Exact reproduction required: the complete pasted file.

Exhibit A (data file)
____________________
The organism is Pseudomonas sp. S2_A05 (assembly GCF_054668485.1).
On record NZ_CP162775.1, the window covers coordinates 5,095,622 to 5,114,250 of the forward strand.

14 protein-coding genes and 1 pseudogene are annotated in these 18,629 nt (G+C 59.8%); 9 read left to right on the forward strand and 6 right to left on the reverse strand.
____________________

The organism is Pseudomonas sp. S2_A05 (assembly GCF_054668485.1).
On record NZ_CP162775.1, the window covers coordinates 5,095,622 to 5,114,250 of the forward strand.

14 protein-coding genes and 1 pseudogene are annotated in these 18,629 nt (G+C 59.8%); 9 read left to right on the forward strand and 6 right to left on the reverse strand.